Now no such particles exist in Nature for the trivial reason that there are, indeed potential energy terms all over the place, no particle is really isolated from the rest of the universe. So the question is about a hypothetical situation, and is a reasonable question.

A free particle cannot be in an eigenstate of the Hamiltonian because the Hilbert space of states does not possess any such eigenstates: this is simply another way of saying what Mr. Eichenlaub wrote, and it cannot be really criticised. The next step is that if it had a definite energy it would be an eigenstate, so that is why it cannot have a definite energy.

It is rather unreal to first criticise this line of reasoning by saying one must look at reality only, since really there are no free particles at all. But it is then positively inconsistent to go on and talk about experimentally observed free particles.

Obviously there can be particles which are approximately free, but then, they could have a wave function that was approximately a plane wave: i.e., a narrow-band superposition in which their position would have a very large variance (but not infinite), and so the probabilities of finding it in any very small location would be practically zero (but not exactly zero). What would be the limits of this approximation? We would have to be justified in neglecting the potential energy, of which there are chiefly two kinds to worry about : forces exerted by other particles, and gravity. So if the particle were far away from all other particles, this might be justified. But the larger the variance of its position, the harder it is to arrange this...

I know that the practicalities of the existence of a free particle were not what the questioner was asking about, but anyone who wishes to make reality trump the formulation of a simple, sensible question about the free Hamiltonian is obligated to come to grips with reality and analyse the limits of this kind of approximation. If my tentative analysis in the previous paragraph is correct, this kind of approximation is justified when we are dealing with a more or less monochromatic wave....

The situation of a monochromatic wave is not what you might think. It is stationary, so nothing is moving. When regarded as a wave, it doesn't change its position, it is not moving that way. When regarded as a particle, it is not moving either. That is the whole point of being in a stationary state... and is the difference between phase velocity and particle velocity.

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Quantum mechanics states that the wave function must be square integrable. So, even although the plane wave is a solution of the stationnary Schrödinger equation, its not a physically accepted wave function. Now the wave packets or linear combinations of wave planes are physically acceptable solution but are NOT a solution of the stationary time independent Schrödinger's equation.So, your professor is right No free particle can exist in a stationnary state. Neverless, the time dependent Schrödinger equation can describe the evolution of the wave packet starting from an initial wave packet.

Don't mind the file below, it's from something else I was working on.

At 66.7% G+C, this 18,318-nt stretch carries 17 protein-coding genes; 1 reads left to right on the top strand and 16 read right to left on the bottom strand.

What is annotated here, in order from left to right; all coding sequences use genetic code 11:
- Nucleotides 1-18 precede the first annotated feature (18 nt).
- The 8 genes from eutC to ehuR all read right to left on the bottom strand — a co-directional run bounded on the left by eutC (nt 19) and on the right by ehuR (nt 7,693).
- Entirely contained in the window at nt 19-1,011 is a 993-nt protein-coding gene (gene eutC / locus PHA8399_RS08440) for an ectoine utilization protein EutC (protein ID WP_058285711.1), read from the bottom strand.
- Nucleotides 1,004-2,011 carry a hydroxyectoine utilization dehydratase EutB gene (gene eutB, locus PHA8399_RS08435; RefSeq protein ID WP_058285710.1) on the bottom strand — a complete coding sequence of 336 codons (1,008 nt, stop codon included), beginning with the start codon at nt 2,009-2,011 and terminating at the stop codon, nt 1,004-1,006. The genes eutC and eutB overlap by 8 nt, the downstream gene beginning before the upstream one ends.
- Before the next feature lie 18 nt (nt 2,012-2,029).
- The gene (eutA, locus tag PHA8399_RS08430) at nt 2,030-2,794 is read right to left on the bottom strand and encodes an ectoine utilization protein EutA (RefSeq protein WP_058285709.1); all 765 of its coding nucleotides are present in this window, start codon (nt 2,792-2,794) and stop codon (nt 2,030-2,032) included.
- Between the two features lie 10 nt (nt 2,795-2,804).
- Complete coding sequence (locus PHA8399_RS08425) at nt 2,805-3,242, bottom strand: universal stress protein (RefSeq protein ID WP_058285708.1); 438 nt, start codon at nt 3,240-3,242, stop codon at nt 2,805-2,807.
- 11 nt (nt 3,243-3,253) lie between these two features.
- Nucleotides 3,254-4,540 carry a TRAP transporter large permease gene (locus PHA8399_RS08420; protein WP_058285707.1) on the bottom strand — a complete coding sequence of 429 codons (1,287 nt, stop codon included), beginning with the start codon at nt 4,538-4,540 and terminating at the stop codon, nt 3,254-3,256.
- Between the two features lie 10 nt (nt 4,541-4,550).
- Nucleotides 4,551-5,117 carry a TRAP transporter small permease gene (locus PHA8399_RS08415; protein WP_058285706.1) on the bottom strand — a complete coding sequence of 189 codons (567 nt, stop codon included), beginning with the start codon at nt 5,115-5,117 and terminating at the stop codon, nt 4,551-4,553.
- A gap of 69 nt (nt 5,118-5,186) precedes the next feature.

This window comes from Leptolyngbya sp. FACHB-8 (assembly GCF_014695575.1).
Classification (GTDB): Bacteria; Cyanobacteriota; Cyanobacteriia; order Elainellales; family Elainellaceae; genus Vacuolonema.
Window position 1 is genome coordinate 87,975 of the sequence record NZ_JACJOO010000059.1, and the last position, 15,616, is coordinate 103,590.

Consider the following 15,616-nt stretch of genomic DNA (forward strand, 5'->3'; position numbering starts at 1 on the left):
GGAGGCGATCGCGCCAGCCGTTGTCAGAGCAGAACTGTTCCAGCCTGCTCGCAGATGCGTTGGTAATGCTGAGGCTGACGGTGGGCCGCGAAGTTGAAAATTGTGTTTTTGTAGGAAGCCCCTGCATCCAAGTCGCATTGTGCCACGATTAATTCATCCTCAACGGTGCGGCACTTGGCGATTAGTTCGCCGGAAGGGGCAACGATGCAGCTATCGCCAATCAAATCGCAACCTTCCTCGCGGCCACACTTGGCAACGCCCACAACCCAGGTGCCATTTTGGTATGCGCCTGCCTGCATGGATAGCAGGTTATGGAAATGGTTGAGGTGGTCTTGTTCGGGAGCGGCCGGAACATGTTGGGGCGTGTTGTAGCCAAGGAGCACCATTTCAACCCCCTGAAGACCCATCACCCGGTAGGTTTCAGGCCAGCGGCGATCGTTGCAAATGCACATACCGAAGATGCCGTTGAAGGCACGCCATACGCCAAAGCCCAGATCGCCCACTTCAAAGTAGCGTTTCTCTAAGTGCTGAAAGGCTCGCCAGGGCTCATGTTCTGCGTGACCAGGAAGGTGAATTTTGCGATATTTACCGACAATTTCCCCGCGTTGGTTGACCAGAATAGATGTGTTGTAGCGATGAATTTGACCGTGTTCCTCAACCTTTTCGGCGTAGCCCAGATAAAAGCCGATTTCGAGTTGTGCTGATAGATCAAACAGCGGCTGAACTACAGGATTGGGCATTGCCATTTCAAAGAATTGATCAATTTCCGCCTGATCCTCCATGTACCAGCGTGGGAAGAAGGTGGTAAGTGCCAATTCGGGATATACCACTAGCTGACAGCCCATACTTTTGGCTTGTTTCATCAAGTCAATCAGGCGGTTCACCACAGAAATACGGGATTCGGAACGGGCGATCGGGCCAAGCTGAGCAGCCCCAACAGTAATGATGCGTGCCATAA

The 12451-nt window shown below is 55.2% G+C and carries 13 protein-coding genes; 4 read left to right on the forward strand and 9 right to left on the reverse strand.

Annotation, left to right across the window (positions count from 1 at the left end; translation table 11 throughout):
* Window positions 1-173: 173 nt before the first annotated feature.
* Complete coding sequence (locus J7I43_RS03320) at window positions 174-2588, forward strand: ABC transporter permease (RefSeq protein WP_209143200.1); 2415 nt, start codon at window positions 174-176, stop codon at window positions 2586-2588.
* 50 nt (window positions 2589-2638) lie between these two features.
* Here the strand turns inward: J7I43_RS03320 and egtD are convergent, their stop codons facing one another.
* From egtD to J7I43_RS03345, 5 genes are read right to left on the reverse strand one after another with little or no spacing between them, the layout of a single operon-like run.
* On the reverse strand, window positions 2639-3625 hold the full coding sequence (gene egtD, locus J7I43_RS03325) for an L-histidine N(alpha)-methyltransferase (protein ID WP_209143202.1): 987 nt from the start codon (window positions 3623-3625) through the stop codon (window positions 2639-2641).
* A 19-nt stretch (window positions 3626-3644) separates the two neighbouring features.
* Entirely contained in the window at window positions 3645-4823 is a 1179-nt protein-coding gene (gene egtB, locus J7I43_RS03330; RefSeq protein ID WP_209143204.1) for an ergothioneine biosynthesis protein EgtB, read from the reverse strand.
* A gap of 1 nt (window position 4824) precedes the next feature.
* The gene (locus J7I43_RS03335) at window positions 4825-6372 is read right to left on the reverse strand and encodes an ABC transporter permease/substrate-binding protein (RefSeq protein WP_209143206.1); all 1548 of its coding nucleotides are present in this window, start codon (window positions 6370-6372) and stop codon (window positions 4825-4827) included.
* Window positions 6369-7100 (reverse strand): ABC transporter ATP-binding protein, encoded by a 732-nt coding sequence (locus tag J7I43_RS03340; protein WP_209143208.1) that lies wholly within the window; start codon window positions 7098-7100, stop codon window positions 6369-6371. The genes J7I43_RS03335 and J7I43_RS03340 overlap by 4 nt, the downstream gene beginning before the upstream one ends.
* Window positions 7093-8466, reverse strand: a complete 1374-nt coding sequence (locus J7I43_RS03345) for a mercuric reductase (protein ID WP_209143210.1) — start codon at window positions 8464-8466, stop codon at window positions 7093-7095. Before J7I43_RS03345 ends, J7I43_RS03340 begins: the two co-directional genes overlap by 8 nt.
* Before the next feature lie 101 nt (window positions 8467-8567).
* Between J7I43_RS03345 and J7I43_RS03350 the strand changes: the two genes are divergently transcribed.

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It is the time-independent Schroedinger equation $$\frac {d^2 \psi} {d x^2} = - k^2 \psi$$ where $k^2 = \frac {2mE} {\hbar^2}$ that quantum mechanics uses to describe a free particle, not any other equation. Said equation has the following function as the solution: $$ \psi(x) = A e^{ikx} + Be^{-ikx}$$ which is a plane wave and not a wave packet. If the solution of the above equation were not a plane wave but a wave packet then it should be clearly shown and plane waves should not be discussed at all. A theory, however, should have a predictive quality. Quantum mechanics predicts the state of a free particle to be described by a plane wave (because, as said, that is what the solution of Schrodinger equation is) but that turns out to be non-physical (does not comply with experiment) for reasons already discussed. This is a major deficiency of quantum mechanics, along with a number of other deficiencies, which should be clearly spelled out and not sidetracked by offering constructs unrelated to Schrodinger's equation. Any comments?

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"Quantum mechanics predicts the state of a free particle to be described by a plane wave" is simply wrong. Plane waves form a (note the indefinite article here) basis for the solution space, but that is very much a different thing from saying that QM describes particles as plane waves. Wave packets (which are linear combination of plane waves, and so are also in the solution space) are the physically realized solutions. – dmckee Jun 28 '13 at 17:50
-1. Please stop talking about deficiencyies in QM.! It is spam already. – centralcharge Jun 29 '13 at 13:03